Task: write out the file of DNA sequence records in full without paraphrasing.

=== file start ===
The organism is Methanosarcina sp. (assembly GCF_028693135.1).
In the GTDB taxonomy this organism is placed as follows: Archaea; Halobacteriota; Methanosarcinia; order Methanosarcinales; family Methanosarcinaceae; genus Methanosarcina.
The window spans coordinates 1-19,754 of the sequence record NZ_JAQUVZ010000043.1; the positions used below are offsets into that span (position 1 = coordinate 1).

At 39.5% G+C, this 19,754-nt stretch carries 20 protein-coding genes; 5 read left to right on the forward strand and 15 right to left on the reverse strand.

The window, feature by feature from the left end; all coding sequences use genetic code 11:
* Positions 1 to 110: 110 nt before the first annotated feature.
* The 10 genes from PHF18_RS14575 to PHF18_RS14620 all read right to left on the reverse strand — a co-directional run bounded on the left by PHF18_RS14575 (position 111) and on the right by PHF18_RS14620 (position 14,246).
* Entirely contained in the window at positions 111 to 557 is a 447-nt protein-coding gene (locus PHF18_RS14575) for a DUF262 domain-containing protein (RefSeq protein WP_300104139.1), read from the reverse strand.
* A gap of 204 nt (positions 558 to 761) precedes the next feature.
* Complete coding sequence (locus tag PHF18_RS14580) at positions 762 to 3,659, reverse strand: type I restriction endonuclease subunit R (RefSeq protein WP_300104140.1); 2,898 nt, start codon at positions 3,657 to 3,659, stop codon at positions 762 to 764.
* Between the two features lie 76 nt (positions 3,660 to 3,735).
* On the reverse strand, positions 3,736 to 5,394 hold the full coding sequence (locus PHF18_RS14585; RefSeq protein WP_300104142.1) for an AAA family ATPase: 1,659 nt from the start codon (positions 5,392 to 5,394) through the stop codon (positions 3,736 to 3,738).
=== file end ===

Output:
The organism is Methanosarcina sp. (assembly GCF_028693135.1).
In the GTDB taxonomy this organism is placed as follows: Archaea; Halobacteriota; Methanosarcinia; order Methanosarcinales; family Methanosarcinaceae; genus Methanosarcina.
The window spans coordinates 1-19,754 of the sequence record NZ_JAQUVZ010000043.1; the positions used below are offsets into that span (position 1 = coordinate 1).

At 39.5% G+C, this 19,754-nt stretch carries 20 protein-coding genes; 5 read left to right on the forward strand and 15 right to left on the reverse strand.

The window, feature by feature from the left end; all coding sequences use genetic code 11:
* Positions 1 to 110: 110 nt before the first annotated feature.
* The 10 genes from PHF18_RS14575 to PHF18_RS14620 all read right to left on the reverse strand — a co-directional run bounded on the left by PHF18_RS14575 (position 111) and on the right by PHF18_RS14620 (position 14,246).
* Entirely contained in the window at positions 111 to 557 is a 447-nt protein-coding gene (locus PHF18_RS14575) for a DUF262 domain-containing protein (RefSeq protein WP_300104139.1), read from the reverse strand.
* A gap of 204 nt (positions 558 to 761) precedes the next feature.
* Complete coding sequence (locus tag PHF18_RS14580) at positions 762 to 3,659, reverse strand: type I restriction endonuclease subunit R (RefSeq protein WP_300104140.1); 2,898 nt, start codon at positions 3,657 to 3,659, stop codon at positions 762 to 764.
* Between the two features lie 76 nt (positions 3,660 to 3,735).
* On the reverse strand, positions 3,736 to 5,394 hold the full coding sequence (locus PHF18_RS14585; RefSeq protein WP_300104142.1) for an AAA family ATPase: 1,659 nt from the start codon (positions 5,392 to 5,394) through the stop codon (positions 3,736 to 3,738).